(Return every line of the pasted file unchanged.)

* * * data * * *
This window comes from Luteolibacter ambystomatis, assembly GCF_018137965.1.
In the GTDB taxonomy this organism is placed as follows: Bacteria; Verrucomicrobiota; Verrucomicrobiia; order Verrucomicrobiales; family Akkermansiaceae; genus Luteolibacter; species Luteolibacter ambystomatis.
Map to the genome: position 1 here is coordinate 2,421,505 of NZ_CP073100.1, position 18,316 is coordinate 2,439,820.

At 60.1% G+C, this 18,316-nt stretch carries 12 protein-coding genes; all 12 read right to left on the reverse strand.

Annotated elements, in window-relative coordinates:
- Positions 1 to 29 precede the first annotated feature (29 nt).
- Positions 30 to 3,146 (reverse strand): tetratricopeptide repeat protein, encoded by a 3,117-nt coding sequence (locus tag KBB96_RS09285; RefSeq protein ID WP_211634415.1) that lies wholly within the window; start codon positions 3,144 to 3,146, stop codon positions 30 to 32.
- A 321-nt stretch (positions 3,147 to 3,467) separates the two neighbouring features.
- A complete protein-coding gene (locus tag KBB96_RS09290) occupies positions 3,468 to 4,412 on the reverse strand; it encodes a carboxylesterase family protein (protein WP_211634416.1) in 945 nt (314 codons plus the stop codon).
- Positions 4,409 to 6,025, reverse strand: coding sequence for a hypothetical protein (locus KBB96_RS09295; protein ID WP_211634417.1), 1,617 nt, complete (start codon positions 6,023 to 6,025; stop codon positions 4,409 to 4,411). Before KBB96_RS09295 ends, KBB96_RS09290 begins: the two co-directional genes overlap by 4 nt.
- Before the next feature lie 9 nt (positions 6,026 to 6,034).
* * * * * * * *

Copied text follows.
This window comes from Luteolibacter ambystomatis, assembly GCF_018137965.1.
In the GTDB taxonomy this organism is placed as follows: Bacteria; Verrucomicrobiota; Verrucomicrobiia; order Verrucomicrobiales; family Akkermansiaceae; genus Luteolibacter; species Luteolibacter ambystomatis.
Map to the genome: position 1 here is coordinate 2,421,505 of NZ_CP073100.1, position 18,316 is coordinate 2,439,820.

At 60.1% G+C, this 18,316-nt stretch carries 12 protein-coding genes; all 12 read right to left on the reverse strand.

Annotated elements, in window-relative coordinates:
- Positions 1 to 29 precede the first annotated feature (29 nt).
- Positions 30 to 3,146 (reverse strand): tetratricopeptide repeat protein, encoded by a 3,117-nt coding sequence (locus tag KBB96_RS09285; RefSeq protein ID WP_211634415.1) that lies wholly within the window; start codon positions 3,144 to 3,146, stop codon positions 30 to 32.
- A 321-nt stretch (positions 3,147 to 3,467) separates the two neighbouring features.
- A complete protein-coding gene (locus tag KBB96_RS09290) occupies positions 3,468 to 4,412 on the reverse strand; it encodes a carboxylesterase family protein (protein WP_211634416.1) in 945 nt (314 codons plus the stop codon).
- Positions 4,409 to 6,025, reverse strand: coding sequence for a hypothetical protein (locus KBB96_RS09295; protein ID WP_211634417.1), 1,617 nt, complete (start codon positions 6,023 to 6,025; stop codon positions 4,409 to 4,411). Before KBB96_RS09295 ends, KBB96_RS09290 begins: the two co-directional genes overlap by 4 nt.
- Before the next feature lie 9 nt (positions 6,026 to 6,034).